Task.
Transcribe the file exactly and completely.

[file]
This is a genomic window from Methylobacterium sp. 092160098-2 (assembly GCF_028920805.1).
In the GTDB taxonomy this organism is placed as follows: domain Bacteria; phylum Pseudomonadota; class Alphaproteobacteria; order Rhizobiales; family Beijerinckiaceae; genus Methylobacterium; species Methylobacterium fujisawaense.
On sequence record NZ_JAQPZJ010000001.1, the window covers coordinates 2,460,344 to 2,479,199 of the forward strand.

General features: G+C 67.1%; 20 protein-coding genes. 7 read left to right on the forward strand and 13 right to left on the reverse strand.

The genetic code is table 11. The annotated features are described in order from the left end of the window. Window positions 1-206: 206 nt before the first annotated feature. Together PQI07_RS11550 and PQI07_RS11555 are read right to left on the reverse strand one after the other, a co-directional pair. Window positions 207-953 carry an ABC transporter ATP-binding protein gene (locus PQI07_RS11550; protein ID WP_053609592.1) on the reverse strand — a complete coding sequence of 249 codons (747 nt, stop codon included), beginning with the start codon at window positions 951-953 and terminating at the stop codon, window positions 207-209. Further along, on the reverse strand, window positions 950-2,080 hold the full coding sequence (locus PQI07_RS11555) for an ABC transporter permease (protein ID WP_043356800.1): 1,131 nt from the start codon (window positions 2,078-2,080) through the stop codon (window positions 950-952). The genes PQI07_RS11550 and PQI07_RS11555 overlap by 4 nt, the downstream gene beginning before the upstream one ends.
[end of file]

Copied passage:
This is a genomic window from Methylobacterium sp. 092160098-2 (assembly GCF_028920805.1).
In the GTDB taxonomy this organism is placed as follows: domain Bacteria; phylum Pseudomonadota; class Alphaproteobacteria; order Rhizobiales; family Beijerinckiaceae; genus Methylobacterium; species Methylobacterium fujisawaense.
On sequence record NZ_JAQPZJ010000001.1, the window covers coordinates 2,460,344 to 2,479,199 of the forward strand.

General features: G+C 67.1%; 20 protein-coding genes. 7 read left to right on the forward strand and 13 right to left on the reverse strand.

The genetic code is table 11. The annotated features are described in order from the left end of the window. Window positions 1-206: 206 nt before the first annotated feature. Together PQI07_RS11550 and PQI07_RS11555 are read right to left on the reverse strand one after the other, a co-directional pair. Window positions 207-953 carry an ABC transporter ATP-binding protein gene (locus PQI07_RS11550; protein ID WP_053609592.1) on the reverse strand — a complete coding sequence of 249 codons (747 nt, stop codon included), beginning with the start codon at window positions 951-953 and terminating at the stop codon, window positions 207-209. Further along, on the reverse strand, window positions 950-2,080 hold the full coding sequence (locus PQI07_RS11555) for an ABC transporter permease (protein ID WP_043356800.1): 1,131 nt from the start codon (window positions 2,078-2,080) through the stop codon (window positions 950-952). The genes PQI07_RS11550 and PQI07_RS11555 overlap by 4 nt, the downstream gene beginning before the upstream one ends.